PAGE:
Conference Dates

May 22-27, 2016


The presence of large objects immersed in a fluidized bed has been long studied in order to verify to what extent can the analogy with a buoyant body in a liquid represent the object-to-suspension interaction (1). One of the most useful information resulting from such study is the effective drag force exerted on the object and how it is related to the suspension properties, particularly with respect to the expansion degree. Implications are found also in the formulation of drag force expressions for homogeneous polydisperse systems.

In the present work an experimental series of tests has been conducted on a 10 cm diameter, 2 m height fluidization column using glass beads in two sizes (300 and 600 m) as solid and water as fluidizing medium. A 2.1 cm diameter sphere held by a balance was immersed and kept fixed at the center of the cross-section but free to move axially. Measurements of the hydrodynamic force were carried out at voidage values as high as 0.94, allowing the full range of bed expansion conditions to be covered. Different vertical positions of the large particle was also considered. Results for the drag force indicate that while at low and intermediate expansions the analogy with buoyancy works quite well, at higher voidage values, starting from about  = 0.8, the trend departs and additional force contributions are required to explain, though partially, the observed deviations.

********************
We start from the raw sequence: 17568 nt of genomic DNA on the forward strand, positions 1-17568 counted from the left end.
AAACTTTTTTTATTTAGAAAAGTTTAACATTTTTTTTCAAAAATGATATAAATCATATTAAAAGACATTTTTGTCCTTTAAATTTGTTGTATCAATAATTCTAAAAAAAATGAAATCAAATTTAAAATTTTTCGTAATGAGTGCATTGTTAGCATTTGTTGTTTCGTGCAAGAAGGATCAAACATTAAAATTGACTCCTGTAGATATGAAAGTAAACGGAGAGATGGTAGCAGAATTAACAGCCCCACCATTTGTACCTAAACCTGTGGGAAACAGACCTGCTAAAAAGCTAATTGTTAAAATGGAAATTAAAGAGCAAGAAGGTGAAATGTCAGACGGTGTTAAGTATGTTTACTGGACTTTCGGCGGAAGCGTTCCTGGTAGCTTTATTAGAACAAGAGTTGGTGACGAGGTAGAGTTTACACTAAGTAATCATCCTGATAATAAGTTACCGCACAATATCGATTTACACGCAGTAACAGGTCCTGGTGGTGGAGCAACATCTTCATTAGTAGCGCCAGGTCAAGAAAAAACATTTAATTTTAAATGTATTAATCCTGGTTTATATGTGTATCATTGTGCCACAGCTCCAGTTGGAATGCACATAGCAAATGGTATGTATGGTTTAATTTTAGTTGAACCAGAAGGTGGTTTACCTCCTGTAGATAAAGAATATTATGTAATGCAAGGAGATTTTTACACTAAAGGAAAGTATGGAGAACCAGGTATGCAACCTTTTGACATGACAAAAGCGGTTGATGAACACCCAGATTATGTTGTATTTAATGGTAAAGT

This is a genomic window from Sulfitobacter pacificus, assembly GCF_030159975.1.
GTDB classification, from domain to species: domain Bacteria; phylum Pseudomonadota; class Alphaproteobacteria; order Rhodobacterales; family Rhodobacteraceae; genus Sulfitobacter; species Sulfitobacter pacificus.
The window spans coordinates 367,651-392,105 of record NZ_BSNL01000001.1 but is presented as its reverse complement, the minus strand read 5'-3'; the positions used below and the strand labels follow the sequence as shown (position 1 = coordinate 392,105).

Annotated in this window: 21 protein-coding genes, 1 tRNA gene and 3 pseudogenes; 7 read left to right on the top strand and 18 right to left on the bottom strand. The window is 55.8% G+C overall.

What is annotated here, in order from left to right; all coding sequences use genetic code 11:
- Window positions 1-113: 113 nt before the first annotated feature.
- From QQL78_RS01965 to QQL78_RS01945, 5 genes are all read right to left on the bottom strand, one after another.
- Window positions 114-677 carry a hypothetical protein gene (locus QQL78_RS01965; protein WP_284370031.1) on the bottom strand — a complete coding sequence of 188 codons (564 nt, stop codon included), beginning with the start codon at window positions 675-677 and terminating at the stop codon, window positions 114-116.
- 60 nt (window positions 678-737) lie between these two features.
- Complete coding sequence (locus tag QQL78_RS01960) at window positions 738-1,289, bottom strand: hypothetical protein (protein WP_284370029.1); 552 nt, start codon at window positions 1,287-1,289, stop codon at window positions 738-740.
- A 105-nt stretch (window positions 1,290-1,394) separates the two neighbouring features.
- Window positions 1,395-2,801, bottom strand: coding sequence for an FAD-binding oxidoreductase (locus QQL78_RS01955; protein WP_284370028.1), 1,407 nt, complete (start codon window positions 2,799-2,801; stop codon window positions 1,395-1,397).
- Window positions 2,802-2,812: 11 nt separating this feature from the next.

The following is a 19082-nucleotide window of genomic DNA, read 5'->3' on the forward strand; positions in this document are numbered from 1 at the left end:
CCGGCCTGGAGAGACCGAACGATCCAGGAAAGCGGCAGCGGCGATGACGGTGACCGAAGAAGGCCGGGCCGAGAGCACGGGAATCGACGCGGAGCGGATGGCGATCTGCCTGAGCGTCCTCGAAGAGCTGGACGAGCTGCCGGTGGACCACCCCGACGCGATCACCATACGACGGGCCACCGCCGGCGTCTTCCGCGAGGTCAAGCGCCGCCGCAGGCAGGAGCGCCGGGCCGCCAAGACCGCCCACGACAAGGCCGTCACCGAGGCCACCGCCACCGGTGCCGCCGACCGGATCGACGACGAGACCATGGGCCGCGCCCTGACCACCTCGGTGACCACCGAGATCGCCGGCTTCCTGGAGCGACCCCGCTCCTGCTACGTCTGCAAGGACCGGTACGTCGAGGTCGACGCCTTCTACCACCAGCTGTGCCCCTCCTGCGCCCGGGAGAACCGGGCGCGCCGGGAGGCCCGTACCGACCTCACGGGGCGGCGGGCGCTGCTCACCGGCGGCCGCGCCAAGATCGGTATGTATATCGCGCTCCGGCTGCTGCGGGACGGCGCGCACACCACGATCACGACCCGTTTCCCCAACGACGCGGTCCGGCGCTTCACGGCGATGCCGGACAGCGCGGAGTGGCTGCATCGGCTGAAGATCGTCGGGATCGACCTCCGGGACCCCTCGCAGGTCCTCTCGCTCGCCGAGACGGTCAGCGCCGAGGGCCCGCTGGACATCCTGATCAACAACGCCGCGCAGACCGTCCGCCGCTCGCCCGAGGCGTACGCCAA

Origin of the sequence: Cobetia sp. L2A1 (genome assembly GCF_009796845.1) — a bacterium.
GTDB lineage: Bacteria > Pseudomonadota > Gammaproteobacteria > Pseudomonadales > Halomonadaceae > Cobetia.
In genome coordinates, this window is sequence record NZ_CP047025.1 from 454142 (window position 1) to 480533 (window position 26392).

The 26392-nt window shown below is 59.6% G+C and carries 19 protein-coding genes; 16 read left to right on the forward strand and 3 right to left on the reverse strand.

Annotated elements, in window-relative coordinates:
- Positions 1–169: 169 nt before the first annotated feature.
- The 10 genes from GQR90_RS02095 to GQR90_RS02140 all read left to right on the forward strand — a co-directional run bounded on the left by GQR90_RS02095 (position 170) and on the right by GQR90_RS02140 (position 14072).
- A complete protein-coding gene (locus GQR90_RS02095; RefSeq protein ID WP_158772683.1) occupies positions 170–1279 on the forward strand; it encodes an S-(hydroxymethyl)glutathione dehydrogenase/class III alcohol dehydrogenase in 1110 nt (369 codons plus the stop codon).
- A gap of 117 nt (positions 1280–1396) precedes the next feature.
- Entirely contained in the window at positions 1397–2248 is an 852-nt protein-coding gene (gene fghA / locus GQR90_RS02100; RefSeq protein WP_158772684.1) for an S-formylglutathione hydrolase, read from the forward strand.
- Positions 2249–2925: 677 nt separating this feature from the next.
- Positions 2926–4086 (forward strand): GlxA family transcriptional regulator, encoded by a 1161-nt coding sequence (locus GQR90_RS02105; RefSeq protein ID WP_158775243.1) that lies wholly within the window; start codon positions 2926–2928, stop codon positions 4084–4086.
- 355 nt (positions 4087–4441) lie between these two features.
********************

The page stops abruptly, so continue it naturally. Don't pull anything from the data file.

R. Di Felice, P.U. Foscolo, L.G. Gibilaro. The experimental determination of the interaction force on spheres submerged in liquid fluidized beds. Chem. Eng. Process. 25: 27-34, 1989.